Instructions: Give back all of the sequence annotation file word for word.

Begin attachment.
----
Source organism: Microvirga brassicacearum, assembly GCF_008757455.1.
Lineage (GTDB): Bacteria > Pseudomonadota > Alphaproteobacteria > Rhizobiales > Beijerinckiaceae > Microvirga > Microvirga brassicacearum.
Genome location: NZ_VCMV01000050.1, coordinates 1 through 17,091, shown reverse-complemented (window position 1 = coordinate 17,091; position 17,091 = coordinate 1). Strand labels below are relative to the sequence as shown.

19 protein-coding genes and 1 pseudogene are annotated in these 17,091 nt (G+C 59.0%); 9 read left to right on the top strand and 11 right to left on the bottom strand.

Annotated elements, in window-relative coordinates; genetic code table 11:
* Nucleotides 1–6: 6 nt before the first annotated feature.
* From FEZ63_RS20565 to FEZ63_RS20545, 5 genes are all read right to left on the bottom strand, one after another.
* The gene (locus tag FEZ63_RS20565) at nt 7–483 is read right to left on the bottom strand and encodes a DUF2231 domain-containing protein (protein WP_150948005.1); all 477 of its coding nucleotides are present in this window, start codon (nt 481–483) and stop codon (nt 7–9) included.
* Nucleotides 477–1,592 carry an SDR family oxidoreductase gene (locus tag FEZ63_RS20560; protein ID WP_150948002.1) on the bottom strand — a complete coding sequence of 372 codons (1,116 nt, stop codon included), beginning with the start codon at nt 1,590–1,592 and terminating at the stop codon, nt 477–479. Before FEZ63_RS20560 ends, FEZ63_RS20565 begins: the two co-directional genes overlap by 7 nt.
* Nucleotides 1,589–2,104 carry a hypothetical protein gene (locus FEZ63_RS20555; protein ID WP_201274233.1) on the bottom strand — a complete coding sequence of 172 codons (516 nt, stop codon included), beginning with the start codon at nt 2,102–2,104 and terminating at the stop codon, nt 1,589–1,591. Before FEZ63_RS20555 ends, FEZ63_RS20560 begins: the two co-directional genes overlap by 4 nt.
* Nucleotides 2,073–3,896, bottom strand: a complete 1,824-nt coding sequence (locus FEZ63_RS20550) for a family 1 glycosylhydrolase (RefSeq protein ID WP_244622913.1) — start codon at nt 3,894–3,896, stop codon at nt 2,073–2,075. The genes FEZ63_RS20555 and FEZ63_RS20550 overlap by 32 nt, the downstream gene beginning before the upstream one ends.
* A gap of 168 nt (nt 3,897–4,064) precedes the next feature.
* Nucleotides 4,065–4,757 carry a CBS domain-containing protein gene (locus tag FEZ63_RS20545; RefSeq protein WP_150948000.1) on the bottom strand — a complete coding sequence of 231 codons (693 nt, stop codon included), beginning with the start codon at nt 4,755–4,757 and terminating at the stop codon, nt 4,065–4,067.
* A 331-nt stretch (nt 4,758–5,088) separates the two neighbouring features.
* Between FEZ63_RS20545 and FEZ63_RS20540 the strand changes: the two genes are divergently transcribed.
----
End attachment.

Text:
Source organism: Microvirga brassicacearum, assembly GCF_008757455.1.
Lineage (GTDB): Bacteria > Pseudomonadota > Alphaproteobacteria > Rhizobiales > Beijerinckiaceae > Microvirga > Microvirga brassicacearum.
Genome location: NZ_VCMV01000050.1, coordinates 1 through 17,091, shown reverse-complemented (window position 1 = coordinate 17,091; position 17,091 = coordinate 1). Strand labels below are relative to the sequence as shown.

19 protein-coding genes and 1 pseudogene are annotated in these 17,091 nt (G+C 59.0%); 9 read left to right on the top strand and 11 right to left on the bottom strand.

Annotated elements, in window-relative coordinates; genetic code table 11:
* Nucleotides 1–6: 6 nt before the first annotated feature.
* From FEZ63_RS20565 to FEZ63_RS20545, 5 genes are all read right to left on the bottom strand, one after another.
* The gene (locus tag FEZ63_RS20565) at nt 7–483 is read right to left on the bottom strand and encodes a DUF2231 domain-containing protein (protein WP_150948005.1); all 477 of its coding nucleotides are present in this window, start codon (nt 481–483) and stop codon (nt 7–9) included.
* Nucleotides 477–1,592 carry an SDR family oxidoreductase gene (locus tag FEZ63_RS20560; protein ID WP_150948002.1) on the bottom strand — a complete coding sequence of 372 codons (1,116 nt, stop codon included), beginning with the start codon at nt 1,590–1,592 and terminating at the stop codon, nt 477–479. Before FEZ63_RS20560 ends, FEZ63_RS20565 begins: the two co-directional genes overlap by 7 nt.
* Nucleotides 1,589–2,104 carry a hypothetical protein gene (locus FEZ63_RS20555; protein ID WP_201274233.1) on the bottom strand — a complete coding sequence of 172 codons (516 nt, stop codon included), beginning with the start codon at nt 2,102–2,104 and terminating at the stop codon, nt 1,589–1,591. Before FEZ63_RS20555 ends, FEZ63_RS20560 begins: the two co-directional genes overlap by 4 nt.
* Nucleotides 2,073–3,896, bottom strand: a complete 1,824-nt coding sequence (locus FEZ63_RS20550) for a family 1 glycosylhydrolase (RefSeq protein ID WP_244622913.1) — start codon at nt 3,894–3,896, stop codon at nt 2,073–2,075. The genes FEZ63_RS20555 and FEZ63_RS20550 overlap by 32 nt, the downstream gene beginning before the upstream one ends.
* A gap of 168 nt (nt 3,897–4,064) precedes the next feature.
* Nucleotides 4,065–4,757 carry a CBS domain-containing protein gene (locus tag FEZ63_RS20545; RefSeq protein WP_150948000.1) on the bottom strand — a complete coding sequence of 231 codons (693 nt, stop codon included), beginning with the start codon at nt 4,755–4,757 and terminating at the stop codon, nt 4,065–4,067.
* A 331-nt stretch (nt 4,758–5,088) separates the two neighbouring features.
* Between FEZ63_RS20545 and FEZ63_RS20540 the strand changes: the two genes are divergently transcribed.